Men whose brains generate and store more dopamine are less prone to aggression, according to a group of German researchers: The Impact of Dopamine on Aggression: An [18F]-FDOPA PET Study
To quantify how aggressive the participants were, the researchers got them to play a game, for cash, in which a selfish ‘opponent’ sometimes stole their money. The player could choose to take revenge by pressing a button that, they thought, would punish the opponent (who didn’t really exist – it was all the computer.) Meanwhile, they had to repeatedly press a different button to earn cash.
Dopamine metabolism was measured with positron emission tomography (PET) using the radioactive [18F]-FDOPA tracer.
When they looked at the brain-behaviour correlations, the results were pretty impressive:
Dopamine (FDOPA concentration) was inversely correlated with aggressiveness across various brain regions (thalamus, midbrain and caudate). More dopamine, less revenge.
Well, they say they did do 12 different dopamine-aggressiveness correlations, because they measured dopamine in 4 brain areas, and 3 aspects of dopamine metabolism. However, correcting for those 12 comparisons still left one standing: the relationship between dopamine synthesis capacity (K) in the midbrain region, and aggression. The correlation coefficient here was a formidable rho = -0.64.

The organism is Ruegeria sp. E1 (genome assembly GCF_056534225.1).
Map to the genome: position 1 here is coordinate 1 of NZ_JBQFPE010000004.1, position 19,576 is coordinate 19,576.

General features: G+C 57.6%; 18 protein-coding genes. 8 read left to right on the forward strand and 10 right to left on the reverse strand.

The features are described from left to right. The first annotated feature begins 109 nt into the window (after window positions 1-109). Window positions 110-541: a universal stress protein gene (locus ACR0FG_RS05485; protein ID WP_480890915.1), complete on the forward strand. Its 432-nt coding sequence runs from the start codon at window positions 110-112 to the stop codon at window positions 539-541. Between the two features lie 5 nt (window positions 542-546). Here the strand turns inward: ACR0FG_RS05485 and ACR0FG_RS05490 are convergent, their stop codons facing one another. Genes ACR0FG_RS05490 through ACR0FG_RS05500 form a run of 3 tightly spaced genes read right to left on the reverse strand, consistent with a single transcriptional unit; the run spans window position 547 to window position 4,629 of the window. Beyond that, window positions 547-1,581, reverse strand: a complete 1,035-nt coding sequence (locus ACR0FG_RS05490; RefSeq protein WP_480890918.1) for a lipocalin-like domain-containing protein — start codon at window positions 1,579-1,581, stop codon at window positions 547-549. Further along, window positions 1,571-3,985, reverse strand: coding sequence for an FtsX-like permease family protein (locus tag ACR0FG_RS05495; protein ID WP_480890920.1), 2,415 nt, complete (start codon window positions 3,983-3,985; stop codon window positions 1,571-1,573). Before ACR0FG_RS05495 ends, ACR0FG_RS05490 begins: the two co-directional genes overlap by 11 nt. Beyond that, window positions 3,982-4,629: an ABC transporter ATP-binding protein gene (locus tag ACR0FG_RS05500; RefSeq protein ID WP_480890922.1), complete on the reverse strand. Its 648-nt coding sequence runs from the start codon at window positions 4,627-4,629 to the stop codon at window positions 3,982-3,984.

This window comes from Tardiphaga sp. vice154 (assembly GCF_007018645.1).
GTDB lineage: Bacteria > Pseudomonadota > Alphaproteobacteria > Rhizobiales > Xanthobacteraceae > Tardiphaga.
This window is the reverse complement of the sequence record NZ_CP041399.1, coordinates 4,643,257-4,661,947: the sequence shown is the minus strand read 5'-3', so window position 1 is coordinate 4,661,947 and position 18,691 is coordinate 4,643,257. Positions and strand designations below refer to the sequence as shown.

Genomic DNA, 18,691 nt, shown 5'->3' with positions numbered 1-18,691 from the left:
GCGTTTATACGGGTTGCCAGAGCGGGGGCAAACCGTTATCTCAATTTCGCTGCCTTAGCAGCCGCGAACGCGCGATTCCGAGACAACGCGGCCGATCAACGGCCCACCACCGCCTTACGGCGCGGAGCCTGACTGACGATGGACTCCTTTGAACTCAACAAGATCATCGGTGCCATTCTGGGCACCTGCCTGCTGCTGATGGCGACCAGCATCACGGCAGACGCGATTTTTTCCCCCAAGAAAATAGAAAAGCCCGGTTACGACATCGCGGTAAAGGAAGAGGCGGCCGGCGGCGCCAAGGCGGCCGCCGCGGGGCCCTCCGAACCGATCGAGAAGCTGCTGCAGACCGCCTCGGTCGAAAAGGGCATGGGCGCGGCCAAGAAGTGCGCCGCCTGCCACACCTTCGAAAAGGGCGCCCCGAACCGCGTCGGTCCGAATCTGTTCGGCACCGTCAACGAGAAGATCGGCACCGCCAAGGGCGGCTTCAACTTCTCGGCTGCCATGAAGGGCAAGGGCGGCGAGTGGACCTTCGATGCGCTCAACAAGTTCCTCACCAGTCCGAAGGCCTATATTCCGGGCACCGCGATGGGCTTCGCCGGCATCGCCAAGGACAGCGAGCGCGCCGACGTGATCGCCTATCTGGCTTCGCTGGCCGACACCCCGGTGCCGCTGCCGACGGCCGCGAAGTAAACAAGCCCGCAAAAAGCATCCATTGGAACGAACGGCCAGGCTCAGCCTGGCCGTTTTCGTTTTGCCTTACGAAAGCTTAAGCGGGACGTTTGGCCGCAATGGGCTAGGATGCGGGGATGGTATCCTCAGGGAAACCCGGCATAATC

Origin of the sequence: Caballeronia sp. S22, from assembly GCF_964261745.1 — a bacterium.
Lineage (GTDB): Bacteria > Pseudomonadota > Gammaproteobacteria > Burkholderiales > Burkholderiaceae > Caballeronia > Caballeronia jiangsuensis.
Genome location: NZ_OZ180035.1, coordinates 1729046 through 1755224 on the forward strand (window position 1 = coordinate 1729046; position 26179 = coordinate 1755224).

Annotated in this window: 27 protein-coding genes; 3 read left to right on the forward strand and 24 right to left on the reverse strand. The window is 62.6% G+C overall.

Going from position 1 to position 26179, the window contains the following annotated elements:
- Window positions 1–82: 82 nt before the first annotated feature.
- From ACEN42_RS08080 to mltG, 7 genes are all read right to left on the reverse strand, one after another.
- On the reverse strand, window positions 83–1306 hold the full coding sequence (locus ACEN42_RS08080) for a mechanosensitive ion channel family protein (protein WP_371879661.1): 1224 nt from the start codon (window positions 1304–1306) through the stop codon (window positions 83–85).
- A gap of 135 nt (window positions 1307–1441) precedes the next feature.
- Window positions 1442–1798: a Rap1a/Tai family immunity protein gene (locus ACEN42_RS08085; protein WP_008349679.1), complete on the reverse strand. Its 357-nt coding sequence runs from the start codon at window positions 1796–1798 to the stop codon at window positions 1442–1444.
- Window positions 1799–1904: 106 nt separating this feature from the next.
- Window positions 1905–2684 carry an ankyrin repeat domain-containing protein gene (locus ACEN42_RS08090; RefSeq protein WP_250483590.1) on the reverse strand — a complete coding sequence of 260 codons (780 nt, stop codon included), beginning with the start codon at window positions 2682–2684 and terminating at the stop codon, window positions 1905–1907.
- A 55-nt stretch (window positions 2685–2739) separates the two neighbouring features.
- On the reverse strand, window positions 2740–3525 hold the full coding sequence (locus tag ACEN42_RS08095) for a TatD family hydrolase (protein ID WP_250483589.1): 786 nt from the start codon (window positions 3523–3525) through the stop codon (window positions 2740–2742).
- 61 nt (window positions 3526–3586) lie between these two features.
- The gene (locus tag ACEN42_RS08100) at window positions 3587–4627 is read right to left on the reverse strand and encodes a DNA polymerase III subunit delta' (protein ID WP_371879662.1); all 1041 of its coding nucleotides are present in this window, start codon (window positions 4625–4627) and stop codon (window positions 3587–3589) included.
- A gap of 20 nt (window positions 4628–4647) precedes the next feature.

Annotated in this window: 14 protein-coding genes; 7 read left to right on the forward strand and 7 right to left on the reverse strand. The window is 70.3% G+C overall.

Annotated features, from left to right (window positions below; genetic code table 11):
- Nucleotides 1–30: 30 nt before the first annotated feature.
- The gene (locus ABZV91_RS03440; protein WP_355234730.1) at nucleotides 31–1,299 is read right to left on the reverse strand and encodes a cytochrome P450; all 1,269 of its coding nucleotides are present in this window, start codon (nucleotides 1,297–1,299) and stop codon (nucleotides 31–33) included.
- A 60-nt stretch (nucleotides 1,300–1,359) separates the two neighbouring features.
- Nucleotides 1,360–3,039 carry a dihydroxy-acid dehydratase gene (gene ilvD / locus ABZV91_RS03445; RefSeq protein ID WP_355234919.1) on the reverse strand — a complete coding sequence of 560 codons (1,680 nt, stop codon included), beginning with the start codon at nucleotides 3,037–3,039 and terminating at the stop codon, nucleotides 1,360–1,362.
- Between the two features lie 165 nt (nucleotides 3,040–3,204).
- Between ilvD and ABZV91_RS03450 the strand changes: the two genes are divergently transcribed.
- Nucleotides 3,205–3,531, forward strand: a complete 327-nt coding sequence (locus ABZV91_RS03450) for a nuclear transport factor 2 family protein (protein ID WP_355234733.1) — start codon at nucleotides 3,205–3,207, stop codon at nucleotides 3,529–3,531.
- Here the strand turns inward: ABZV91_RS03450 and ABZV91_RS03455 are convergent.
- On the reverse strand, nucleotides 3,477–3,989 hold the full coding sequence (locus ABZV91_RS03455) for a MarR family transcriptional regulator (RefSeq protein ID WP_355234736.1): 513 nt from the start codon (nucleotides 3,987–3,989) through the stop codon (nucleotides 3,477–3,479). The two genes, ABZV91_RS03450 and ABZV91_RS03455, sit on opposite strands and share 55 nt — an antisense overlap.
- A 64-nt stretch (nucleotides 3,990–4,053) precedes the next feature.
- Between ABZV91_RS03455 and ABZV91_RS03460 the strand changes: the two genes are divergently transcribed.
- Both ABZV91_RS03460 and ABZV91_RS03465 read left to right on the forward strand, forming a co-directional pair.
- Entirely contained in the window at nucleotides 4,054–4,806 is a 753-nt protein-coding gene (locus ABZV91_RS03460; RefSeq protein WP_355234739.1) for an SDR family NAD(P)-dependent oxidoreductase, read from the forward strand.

That’s a strong link in any context, but in the world of brain-behaviour correlations it’s remarkable. Still, it’s significant.
The effect is rather unexpected however – you might predict that more dopamine would mean more aggression, because antipsychotics (used as tranquillizers) block dopamine transmission while cocaine and amphetamines, which increase dopamine levels, are popularly known for making people erratic and violent. This is also what animal research suggests.
Schlüter T, & et al (2013). The Impact of Dopamine on Aggression: An [18F]-FDOPA PET Study in Healthy Males. The Journal of Neuroscience, 33 (43), 16889-96 PMID: 24155295